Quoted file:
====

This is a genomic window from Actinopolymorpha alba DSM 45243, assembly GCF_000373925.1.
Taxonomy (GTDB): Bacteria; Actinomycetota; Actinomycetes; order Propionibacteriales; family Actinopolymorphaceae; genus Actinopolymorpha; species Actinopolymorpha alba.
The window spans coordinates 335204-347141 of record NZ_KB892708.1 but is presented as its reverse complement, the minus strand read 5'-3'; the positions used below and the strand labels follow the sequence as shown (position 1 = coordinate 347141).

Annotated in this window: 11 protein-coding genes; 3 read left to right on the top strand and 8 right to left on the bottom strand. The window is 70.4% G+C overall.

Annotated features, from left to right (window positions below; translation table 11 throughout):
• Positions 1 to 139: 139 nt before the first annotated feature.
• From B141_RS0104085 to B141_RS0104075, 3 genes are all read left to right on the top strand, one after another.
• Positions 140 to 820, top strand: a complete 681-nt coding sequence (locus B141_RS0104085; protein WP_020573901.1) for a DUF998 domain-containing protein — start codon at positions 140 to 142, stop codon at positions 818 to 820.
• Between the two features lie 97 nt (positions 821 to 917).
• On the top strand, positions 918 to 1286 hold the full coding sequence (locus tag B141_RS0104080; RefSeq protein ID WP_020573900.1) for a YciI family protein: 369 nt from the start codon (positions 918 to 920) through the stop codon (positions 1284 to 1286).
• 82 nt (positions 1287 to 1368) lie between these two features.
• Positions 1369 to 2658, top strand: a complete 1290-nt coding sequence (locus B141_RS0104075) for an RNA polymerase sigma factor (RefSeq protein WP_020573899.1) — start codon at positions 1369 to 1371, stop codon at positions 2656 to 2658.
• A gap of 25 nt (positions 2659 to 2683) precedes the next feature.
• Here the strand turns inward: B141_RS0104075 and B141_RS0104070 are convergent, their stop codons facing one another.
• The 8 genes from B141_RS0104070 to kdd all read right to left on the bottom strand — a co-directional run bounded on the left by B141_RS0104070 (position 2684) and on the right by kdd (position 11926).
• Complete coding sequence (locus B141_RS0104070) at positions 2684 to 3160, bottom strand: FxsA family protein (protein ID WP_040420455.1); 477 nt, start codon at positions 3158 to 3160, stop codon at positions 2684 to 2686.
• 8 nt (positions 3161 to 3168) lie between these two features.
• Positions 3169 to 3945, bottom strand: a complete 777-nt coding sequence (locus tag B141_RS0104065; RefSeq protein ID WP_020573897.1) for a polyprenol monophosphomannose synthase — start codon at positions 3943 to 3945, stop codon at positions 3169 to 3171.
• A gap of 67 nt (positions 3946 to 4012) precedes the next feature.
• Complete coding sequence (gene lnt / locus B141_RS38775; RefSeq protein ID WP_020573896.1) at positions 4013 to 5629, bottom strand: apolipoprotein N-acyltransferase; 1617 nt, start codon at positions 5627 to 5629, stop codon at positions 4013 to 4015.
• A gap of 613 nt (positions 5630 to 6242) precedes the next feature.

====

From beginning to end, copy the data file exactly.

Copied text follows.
This is a genomic window from Actinopolymorpha alba DSM 45243, assembly GCF_000373925.1.
Taxonomy (GTDB): Bacteria; Actinomycetota; Actinomycetes; order Propionibacteriales; family Actinopolymorphaceae; genus Actinopolymorpha; species Actinopolymorpha alba.
The window spans coordinates 335204-347141 of record NZ_KB892708.1 but is presented as its reverse complement, the minus strand read 5'-3'; the positions used below and the strand labels follow the sequence as shown (position 1 = coordinate 347141).

Annotated in this window: 11 protein-coding genes; 3 read left to right on the top strand and 8 right to left on the bottom strand. The window is 70.4% G+C overall.

Annotated features, from left to right (window positions below; translation table 11 throughout):
• Positions 1 to 139: 139 nt before the first annotated feature.
• From B141_RS0104085 to B141_RS0104075, 3 genes are all read left to right on the top strand, one after another.
• Positions 140 to 820, top strand: a complete 681-nt coding sequence (locus B141_RS0104085; protein WP_020573901.1) for a DUF998 domain-containing protein — start codon at positions 140 to 142, stop codon at positions 818 to 820.
• Between the two features lie 97 nt (positions 821 to 917).
• On the top strand, positions 918 to 1286 hold the full coding sequence (locus tag B141_RS0104080; RefSeq protein ID WP_020573900.1) for a YciI family protein: 369 nt from the start codon (positions 918 to 920) through the stop codon (positions 1284 to 1286).
• 82 nt (positions 1287 to 1368) lie between these two features.
• Positions 1369 to 2658, top strand: a complete 1290-nt coding sequence (locus B141_RS0104075) for an RNA polymerase sigma factor (RefSeq protein WP_020573899.1) — start codon at positions 1369 to 1371, stop codon at positions 2656 to 2658.
• A gap of 25 nt (positions 2659 to 2683) precedes the next feature.
• Here the strand turns inward: B141_RS0104075 and B141_RS0104070 are convergent, their stop codons facing one another.
• The 8 genes from B141_RS0104070 to kdd all read right to left on the bottom strand — a co-directional run bounded on the left by B141_RS0104070 (position 2684) and on the right by kdd (position 11926).
• Complete coding sequence (locus B141_RS0104070) at positions 2684 to 3160, bottom strand: FxsA family protein (protein ID WP_040420455.1); 477 nt, start codon at positions 3158 to 3160, stop codon at positions 2684 to 2686.
• 8 nt (positions 3161 to 3168) lie between these two features.
• Positions 3169 to 3945, bottom strand: a complete 777-nt coding sequence (locus tag B141_RS0104065; RefSeq protein ID WP_020573897.1) for a polyprenol monophosphomannose synthase — start codon at positions 3943 to 3945, stop codon at positions 3169 to 3171.
• A gap of 67 nt (positions 3946 to 4012) precedes the next feature.
• Complete coding sequence (gene lnt / locus B141_RS38775; RefSeq protein ID WP_020573896.1) at positions 4013 to 5629, bottom strand: apolipoprotein N-acyltransferase; 1617 nt, start codon at positions 5627 to 5629, stop codon at positions 4013 to 4015.
• A gap of 613 nt (positions 5630 to 6242) precedes the next feature.